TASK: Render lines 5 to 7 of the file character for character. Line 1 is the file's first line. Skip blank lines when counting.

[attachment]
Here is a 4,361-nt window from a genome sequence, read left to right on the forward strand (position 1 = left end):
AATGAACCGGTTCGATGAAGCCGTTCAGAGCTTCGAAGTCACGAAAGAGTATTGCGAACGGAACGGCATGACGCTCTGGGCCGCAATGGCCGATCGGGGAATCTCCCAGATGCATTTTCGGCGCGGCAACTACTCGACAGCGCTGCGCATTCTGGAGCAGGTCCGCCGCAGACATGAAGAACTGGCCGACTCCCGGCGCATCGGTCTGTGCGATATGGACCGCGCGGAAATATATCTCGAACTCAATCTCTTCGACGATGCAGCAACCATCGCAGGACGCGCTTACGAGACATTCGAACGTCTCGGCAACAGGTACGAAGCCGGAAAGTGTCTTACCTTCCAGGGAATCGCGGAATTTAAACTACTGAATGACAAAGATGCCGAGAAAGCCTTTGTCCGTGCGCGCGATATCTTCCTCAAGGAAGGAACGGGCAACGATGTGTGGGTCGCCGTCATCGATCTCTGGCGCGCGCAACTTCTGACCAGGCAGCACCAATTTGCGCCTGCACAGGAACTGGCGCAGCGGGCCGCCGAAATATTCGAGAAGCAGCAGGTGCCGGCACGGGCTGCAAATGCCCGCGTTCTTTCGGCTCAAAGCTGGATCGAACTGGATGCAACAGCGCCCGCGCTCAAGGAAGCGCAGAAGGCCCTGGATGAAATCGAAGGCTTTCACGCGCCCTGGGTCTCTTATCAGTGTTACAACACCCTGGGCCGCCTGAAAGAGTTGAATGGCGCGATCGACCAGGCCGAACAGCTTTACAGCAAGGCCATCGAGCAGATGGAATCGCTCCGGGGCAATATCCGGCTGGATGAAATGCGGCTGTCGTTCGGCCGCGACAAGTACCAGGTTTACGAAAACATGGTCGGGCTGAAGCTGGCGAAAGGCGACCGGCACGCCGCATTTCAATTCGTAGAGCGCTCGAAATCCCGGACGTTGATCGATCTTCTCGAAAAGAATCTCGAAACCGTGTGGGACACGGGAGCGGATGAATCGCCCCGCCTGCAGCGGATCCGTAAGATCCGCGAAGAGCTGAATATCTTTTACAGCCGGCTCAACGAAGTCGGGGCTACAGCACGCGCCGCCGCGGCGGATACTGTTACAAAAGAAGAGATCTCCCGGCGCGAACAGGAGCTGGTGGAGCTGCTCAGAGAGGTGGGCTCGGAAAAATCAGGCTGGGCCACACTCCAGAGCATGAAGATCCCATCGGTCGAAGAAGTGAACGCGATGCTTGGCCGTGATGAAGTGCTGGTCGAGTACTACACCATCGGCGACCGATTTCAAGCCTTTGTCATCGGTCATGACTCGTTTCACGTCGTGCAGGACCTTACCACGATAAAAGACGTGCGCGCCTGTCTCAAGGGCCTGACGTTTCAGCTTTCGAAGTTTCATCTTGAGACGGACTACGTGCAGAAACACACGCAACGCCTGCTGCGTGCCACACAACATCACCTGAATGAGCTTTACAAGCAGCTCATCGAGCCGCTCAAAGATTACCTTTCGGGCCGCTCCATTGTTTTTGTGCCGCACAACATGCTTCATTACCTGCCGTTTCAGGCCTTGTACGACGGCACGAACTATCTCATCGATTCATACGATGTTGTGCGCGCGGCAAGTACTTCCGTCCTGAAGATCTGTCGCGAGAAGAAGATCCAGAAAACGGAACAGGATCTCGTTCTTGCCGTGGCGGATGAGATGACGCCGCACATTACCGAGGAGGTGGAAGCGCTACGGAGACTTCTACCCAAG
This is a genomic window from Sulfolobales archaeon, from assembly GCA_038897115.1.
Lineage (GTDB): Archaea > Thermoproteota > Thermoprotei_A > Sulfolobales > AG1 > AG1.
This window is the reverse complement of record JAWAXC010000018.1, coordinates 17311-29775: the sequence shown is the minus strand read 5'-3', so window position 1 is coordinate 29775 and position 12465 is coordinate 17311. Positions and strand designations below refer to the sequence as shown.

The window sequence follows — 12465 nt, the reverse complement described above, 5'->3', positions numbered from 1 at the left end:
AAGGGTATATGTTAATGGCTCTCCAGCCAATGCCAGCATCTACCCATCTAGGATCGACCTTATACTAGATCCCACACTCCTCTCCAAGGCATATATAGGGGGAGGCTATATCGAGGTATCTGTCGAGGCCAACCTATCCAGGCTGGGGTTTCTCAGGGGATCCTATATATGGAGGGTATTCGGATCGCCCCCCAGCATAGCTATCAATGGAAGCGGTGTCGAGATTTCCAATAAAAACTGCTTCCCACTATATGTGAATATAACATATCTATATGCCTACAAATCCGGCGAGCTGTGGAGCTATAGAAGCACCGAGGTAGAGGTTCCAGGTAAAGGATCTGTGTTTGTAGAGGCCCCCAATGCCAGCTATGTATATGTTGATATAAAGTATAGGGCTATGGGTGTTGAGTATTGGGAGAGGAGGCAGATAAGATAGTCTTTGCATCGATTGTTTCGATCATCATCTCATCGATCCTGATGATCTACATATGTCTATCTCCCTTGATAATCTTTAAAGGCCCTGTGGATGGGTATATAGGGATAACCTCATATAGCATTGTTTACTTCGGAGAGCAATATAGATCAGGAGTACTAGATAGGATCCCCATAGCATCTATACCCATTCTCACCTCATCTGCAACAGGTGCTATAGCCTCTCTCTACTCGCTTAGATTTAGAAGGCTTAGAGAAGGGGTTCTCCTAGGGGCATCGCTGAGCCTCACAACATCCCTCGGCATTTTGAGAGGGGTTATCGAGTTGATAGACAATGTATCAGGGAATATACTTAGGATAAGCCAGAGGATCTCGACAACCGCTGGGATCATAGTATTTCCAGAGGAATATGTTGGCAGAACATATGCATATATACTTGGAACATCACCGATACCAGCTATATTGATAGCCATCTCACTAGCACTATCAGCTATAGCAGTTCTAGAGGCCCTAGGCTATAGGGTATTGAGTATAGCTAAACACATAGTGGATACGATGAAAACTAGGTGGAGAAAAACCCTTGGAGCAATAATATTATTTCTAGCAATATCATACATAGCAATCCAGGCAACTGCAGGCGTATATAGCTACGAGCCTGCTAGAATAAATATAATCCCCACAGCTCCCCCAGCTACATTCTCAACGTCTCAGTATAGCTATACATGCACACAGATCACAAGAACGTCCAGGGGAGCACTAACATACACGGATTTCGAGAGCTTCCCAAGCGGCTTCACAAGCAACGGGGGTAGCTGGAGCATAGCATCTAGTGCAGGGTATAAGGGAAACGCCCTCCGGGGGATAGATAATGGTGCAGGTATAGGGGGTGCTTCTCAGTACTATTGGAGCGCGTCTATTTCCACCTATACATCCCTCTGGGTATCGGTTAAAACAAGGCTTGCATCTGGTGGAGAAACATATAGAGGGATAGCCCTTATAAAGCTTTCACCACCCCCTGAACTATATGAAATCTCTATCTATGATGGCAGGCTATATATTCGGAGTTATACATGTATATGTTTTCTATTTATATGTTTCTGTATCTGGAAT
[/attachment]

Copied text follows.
This window is the reverse complement of record JAWAXC010000018.1, coordinates 17311-29775: the sequence shown is the minus strand read 5'-3', so window position 1 is coordinate 29775 and position 12465 is coordinate 17311. Positions and strand designations below refer to the sequence as shown.

The window sequence follows — 12465 nt, the reverse complement described above, 5'->3', positions numbered from 1 at the left end:
AAGGGTATATGTTAATGGCTCTCCAGCCAATGCCAGCATCTACCCATCTAGGATCGACCTTATACTAGATCCCACACTCCTCTCCAAGGCATATATAGGGGGAGGCTATATCGAGGTATCTGTCGAGGCCAACCTATCCAGGCTGGGGTTTCTCAGGGGATCCTATATATGGAGGGTATTCGGATCGCCCCCCAGCATAGCTATCAATGGAAGCGGTGTCGAGATTTCCAATAAAAACTGCTTCCCACTATATGTGAATATAACATATCTATATGCCTACAAATCCGGCGAGCTGTGGAGCTATAGAAGCACCGAGGTAGAGGTTCCAGGTAAAGGATCTGTGTTTGTAGAGGCCCCCAATGCCAGCTATGTATATGTTGATATAAAGTATAGGGCTATGGGTGTTGAGTATTGGGAGAGGAGGCAGATAAGATAGTCTTTGCATCGATTGTTTCGATCATCATCTCATCGATCCTGATGATCTACATATGTCTATCTCCCTTGATAATCTTTAAAGGCCCTGTGGATGGGTATATAGGGATAACCTCATATAGCATTGTTTACTTCGGAGAGCAATATAGATCAGGAGTACTAGATAGGATCCCCATAGCATCTATACCCATTCTCACCTCATCTGCAACAGGTGCTATAGCCTCTCTCTACTCGCTTAGATTTAGAAGGCTTAGAGAAGGGGTTCTCCTAGGGGCATCGCTGAGCCTCACAACATCCCTCGGCATTTTGAGAGGGGTTATCGAGTTGATAGACAATGTATCAGGGAATATACTTAGGATAAGCCAGAGGATCTCGACAACCGCTGGGATCATAGTATTTCCAGAGGAATATGTTGGCAGAACATATGCATATATACTTGGAACATCACCGATACCAGCTATATTGATAGCCATCTCACTAGCACTATCAGCTATAGCAGTTCTAGAGGCCCTAGGCTATAGGGTATTGAGTATAGCTAAACACATAGTGGATACGATGAAAACTAGGTGGAGAAAAACCCTTGGAGCAATAATATTATTTCTAGCAATATCATACATAGCAATCCAGGCAACTGCAGGCGTATATAGCTACGAGCCTGCTAGAATAAATATAATCCCCACAGCTCCCCCAGCTACATTCTCAACGTCTCAGTATAGCTATACATGCACACAGATCACAAGAACGTCCAGGGGAGCACTAACATACACGGATTTCGAGAGCTTCCCAAGCGGCTTCACAAGCAACGGGGGTAGCTGGAGCATAGCATCTAGTGCAGGGTATAAGGGAAACGCCCTCCGGGGGATAGATAATGGTGCAGGTATAGGGGGTGCTTCTCAGTACTATTGGAGCGCGTCTATTTCCACCTATACATCCCTCTGGGTATCGGTTAAAACAAGGCTTGCATCTGGTGGAGAAACATATAGAGGGATAGCCCTTATAAAGCTTTCACCACCCCCTGAACTATATGAAATCTCTATCTATGATGGCAGGCTATATATTCGGAGTTATACATGTATATGTTTTCTATTTATATGTTTCTGTATCTGGAAT